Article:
Section I Normal Haemostasis A Introduction

Haemostasis is a host defence mechanism that protects the integrity of the vascular system after tissue injury. It is responsible for minimising blood loss. It is critical that formation of blood clot in response to a breach in the vascular endothelium occurs rapidly. Systemic activation of the coagulation cascade or extensive local extension of thrombosis resulting in vascular occlusion, however, should not occur. Immediate vasoconstriction of the injured vessel and reflex constriction of adjacent small arteries and arterioles are responsible for an initial slowing of blood flow to the injured area (Fig. 1). The reduced blood flow enables contact activation of platelets and coagulation factors. The vasoactive amines and thromboxane A2 from platelets and the fibrinopeptides produced during fibrin formation

Fig. 1 Scheme of primary haemostatic function.

may also have vasoconstrictive activity.1 Thrombin generated at the site of injury converts soluble fibrinogen into fibrin and potentiates platelet aggregation and secretion. Thrombin also activates factor XI that amplifies the intrinsic pathway activity. Furthermore, it activates factor XIII that covalently cross-links the fibrin meshwork. A meshwork of fibrin anchors and extends the platelet plug. The fibrin component increases as the fused platelets autolyse, and after a few hours the entire haemostatic plug is transformed into a solid mass of cross-linked fibrin.2 During the same time frame, the plug begins to lyse due to the incorporation ofplasminogen and tissue plasminogen-activator (t-PA) in the plug, resulting in plasmin generation.3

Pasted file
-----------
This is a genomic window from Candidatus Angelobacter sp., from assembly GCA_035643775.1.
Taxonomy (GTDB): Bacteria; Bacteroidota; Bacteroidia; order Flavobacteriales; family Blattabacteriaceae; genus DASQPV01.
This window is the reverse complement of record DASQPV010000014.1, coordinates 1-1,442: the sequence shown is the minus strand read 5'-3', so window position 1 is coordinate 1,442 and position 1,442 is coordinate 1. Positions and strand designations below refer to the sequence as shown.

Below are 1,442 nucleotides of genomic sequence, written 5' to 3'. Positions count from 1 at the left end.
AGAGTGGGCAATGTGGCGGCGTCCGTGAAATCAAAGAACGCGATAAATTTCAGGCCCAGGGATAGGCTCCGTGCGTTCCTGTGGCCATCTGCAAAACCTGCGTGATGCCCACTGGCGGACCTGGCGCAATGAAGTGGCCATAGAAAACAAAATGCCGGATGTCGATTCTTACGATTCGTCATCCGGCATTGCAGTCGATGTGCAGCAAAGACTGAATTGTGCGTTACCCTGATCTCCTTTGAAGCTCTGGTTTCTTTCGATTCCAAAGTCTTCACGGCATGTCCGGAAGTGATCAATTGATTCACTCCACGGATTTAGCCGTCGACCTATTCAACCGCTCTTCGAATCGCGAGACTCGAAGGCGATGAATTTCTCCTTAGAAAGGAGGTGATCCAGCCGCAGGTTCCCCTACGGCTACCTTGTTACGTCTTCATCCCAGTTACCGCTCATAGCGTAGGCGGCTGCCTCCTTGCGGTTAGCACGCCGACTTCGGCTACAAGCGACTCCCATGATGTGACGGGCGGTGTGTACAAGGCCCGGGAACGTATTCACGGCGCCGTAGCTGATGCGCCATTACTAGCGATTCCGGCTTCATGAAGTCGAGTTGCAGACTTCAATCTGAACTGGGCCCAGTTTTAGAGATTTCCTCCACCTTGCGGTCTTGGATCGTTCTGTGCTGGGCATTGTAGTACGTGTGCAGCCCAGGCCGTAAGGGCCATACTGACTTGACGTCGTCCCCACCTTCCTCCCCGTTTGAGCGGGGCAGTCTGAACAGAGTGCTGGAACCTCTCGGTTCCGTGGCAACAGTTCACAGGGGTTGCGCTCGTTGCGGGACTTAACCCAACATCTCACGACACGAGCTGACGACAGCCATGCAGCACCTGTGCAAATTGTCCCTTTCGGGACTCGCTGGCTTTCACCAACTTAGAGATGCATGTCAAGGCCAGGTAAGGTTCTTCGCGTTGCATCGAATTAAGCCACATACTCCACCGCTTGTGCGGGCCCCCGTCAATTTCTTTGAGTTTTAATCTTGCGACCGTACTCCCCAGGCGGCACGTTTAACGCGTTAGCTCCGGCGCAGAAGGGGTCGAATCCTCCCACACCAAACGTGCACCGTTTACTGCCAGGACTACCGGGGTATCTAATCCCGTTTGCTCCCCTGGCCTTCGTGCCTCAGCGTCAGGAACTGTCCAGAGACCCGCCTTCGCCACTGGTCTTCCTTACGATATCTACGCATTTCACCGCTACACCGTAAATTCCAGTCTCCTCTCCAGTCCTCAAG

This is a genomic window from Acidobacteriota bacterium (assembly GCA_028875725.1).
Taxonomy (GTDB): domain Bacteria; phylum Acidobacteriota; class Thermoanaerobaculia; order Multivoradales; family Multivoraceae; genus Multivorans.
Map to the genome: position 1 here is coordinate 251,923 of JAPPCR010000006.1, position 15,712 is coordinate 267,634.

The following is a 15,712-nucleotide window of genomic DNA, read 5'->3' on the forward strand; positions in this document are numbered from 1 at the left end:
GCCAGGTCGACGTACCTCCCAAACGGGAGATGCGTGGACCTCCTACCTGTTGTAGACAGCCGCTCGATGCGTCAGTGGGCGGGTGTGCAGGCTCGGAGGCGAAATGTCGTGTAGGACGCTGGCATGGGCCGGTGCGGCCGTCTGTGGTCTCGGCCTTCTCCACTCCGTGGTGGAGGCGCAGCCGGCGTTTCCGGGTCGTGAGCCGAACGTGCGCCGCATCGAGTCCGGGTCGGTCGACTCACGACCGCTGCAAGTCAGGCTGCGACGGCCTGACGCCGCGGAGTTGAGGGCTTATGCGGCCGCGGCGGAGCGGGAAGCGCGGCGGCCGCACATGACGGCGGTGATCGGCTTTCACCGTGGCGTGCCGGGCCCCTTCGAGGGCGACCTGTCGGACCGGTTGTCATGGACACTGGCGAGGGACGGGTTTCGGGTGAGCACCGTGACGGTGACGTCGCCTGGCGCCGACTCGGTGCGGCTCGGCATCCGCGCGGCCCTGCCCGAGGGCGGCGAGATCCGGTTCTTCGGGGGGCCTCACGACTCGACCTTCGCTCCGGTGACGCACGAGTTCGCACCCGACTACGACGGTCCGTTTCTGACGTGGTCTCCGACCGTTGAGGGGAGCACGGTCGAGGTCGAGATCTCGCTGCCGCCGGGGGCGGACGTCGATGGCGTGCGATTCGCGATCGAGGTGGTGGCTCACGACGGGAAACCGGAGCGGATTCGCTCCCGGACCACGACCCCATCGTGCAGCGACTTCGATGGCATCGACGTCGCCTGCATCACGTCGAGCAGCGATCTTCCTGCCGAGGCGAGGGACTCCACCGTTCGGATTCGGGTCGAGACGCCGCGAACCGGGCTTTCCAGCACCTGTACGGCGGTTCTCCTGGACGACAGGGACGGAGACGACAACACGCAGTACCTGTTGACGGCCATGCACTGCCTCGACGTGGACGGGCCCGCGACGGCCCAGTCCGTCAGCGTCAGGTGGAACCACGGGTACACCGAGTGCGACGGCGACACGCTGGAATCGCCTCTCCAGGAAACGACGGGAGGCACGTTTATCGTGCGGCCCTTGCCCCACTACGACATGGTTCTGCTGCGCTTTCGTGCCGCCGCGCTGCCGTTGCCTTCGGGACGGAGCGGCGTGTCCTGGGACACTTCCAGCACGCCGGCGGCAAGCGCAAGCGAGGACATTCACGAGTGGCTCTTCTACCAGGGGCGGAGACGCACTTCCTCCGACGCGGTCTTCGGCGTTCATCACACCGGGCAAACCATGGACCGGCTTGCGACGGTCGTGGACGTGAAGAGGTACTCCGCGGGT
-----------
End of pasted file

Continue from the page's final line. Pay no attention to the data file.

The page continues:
Role of endothelium and subendothelium

The active role of "endothelial cells'' in preserving vascular integrity is well-established. This cell provides the basement membrane, collagen, elastin, and fibronectin of the subendothelial connective tissue. Loss of or damage to the endothelial lining results in both haemorrhage and activation of the coagulation cascade. The endothelial cell has an active role in haemostatic response, including synthesis of tissue factor, prostacyclin (Fig. 3), von Willebrand factor (vWF),

Table 1. Platelet Granule Content and Their Biological Functions




Alpha granule

Platelet factor 4

Neutralises heparin effect


Promotes fibroblast chemotaxis


Mitogen for fibroblast; chemotaxis for

growth factor

neutrophils, fibroblasts, and smooth muscle

von Willebrand factor

Adhesion molecule; carrier for factor VIII, protecting it from proteolysis